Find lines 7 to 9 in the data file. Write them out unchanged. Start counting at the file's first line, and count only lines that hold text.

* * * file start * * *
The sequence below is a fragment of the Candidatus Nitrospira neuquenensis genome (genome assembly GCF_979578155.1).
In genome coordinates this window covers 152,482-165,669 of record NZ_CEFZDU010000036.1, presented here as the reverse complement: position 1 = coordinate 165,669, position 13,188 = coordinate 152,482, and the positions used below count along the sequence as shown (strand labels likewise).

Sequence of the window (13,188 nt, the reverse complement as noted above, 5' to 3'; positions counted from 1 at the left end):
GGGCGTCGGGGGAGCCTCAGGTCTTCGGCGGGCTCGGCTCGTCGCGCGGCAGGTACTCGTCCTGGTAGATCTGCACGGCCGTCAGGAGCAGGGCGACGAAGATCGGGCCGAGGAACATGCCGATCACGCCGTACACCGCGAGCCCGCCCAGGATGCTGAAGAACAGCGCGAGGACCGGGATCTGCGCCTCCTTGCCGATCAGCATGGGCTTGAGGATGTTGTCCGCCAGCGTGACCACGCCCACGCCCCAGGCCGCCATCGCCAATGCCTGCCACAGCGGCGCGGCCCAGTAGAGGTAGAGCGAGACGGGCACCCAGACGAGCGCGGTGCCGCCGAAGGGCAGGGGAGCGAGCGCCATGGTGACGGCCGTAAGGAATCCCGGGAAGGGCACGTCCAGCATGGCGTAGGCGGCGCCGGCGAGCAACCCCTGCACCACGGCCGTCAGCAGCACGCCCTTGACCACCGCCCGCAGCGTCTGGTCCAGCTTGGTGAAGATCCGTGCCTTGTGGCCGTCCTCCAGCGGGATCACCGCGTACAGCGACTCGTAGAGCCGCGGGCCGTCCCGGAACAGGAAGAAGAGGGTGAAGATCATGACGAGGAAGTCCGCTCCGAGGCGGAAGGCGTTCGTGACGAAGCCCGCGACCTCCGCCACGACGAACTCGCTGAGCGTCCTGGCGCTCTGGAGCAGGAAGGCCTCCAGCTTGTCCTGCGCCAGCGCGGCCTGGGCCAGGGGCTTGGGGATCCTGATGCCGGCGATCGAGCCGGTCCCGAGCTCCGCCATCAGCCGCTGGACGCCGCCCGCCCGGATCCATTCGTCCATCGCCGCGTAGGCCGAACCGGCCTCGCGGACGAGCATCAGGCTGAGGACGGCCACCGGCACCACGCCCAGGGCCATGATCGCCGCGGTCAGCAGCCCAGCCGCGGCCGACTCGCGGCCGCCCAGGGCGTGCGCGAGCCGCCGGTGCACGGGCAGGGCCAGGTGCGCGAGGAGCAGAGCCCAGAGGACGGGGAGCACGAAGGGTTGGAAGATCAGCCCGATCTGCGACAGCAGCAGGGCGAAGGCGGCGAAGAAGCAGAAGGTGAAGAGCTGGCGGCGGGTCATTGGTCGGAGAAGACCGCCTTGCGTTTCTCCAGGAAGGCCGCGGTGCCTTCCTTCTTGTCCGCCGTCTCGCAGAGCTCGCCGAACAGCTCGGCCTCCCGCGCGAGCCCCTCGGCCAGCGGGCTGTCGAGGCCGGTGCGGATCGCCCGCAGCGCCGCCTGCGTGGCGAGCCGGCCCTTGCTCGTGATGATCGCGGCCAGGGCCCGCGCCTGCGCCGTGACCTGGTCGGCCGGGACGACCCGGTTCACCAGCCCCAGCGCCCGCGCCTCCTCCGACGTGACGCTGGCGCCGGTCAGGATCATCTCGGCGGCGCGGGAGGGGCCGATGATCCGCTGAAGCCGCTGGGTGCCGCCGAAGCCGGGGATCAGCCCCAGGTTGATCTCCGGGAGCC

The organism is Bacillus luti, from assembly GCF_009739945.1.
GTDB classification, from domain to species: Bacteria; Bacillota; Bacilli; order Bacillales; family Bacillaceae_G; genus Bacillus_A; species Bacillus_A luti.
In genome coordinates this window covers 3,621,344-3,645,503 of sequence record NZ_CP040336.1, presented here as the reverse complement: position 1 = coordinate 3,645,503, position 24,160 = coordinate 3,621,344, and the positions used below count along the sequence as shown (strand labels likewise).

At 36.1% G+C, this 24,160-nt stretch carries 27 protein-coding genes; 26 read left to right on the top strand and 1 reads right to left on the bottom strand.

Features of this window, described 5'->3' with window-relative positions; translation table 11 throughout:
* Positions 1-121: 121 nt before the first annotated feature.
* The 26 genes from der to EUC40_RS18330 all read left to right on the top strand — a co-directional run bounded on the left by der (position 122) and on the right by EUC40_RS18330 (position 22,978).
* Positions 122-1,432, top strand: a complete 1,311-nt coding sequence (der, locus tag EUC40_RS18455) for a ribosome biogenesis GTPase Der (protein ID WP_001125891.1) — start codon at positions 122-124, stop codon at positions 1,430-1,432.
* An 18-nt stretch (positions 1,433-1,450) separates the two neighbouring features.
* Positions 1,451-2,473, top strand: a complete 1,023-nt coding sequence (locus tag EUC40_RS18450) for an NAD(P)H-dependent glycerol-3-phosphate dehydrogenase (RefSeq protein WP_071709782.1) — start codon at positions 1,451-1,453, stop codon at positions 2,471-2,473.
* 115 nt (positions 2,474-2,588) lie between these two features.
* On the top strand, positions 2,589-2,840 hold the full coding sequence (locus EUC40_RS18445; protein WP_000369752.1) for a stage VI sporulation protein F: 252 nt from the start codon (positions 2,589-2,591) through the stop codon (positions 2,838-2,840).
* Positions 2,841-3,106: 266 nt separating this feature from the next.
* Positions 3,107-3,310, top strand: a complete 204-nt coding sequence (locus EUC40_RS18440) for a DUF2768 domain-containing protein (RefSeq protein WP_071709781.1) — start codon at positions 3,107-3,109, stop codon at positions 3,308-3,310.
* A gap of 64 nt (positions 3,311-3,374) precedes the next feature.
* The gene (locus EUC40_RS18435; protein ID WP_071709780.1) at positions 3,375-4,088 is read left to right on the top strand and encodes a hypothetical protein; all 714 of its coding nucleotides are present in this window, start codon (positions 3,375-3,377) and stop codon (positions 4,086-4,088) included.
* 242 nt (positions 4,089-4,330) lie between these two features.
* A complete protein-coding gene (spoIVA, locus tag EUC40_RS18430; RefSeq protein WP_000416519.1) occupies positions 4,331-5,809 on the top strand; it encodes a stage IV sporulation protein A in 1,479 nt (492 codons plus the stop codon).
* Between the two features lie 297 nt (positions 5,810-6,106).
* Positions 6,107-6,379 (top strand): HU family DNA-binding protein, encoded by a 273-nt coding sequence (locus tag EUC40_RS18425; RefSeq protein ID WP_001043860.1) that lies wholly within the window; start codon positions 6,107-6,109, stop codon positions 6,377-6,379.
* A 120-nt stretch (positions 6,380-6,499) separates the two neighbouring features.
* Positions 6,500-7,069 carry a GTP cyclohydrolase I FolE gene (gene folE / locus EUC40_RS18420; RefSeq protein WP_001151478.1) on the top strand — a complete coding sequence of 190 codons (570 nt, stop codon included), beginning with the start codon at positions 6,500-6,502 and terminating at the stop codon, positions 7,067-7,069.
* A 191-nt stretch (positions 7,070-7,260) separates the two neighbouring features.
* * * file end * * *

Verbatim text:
In genome coordinates this window covers 3,621,344-3,645,503 of sequence record NZ_CP040336.1, presented here as the reverse complement: position 1 = coordinate 3,645,503, position 24,160 = coordinate 3,621,344, and the positions used below count along the sequence as shown (strand labels likewise).

At 36.1% G+C, this 24,160-nt stretch carries 27 protein-coding genes; 26 read left to right on the top strand and 1 reads right to left on the bottom strand.

Features of this window, described 5'->3' with window-relative positions; translation table 11 throughout: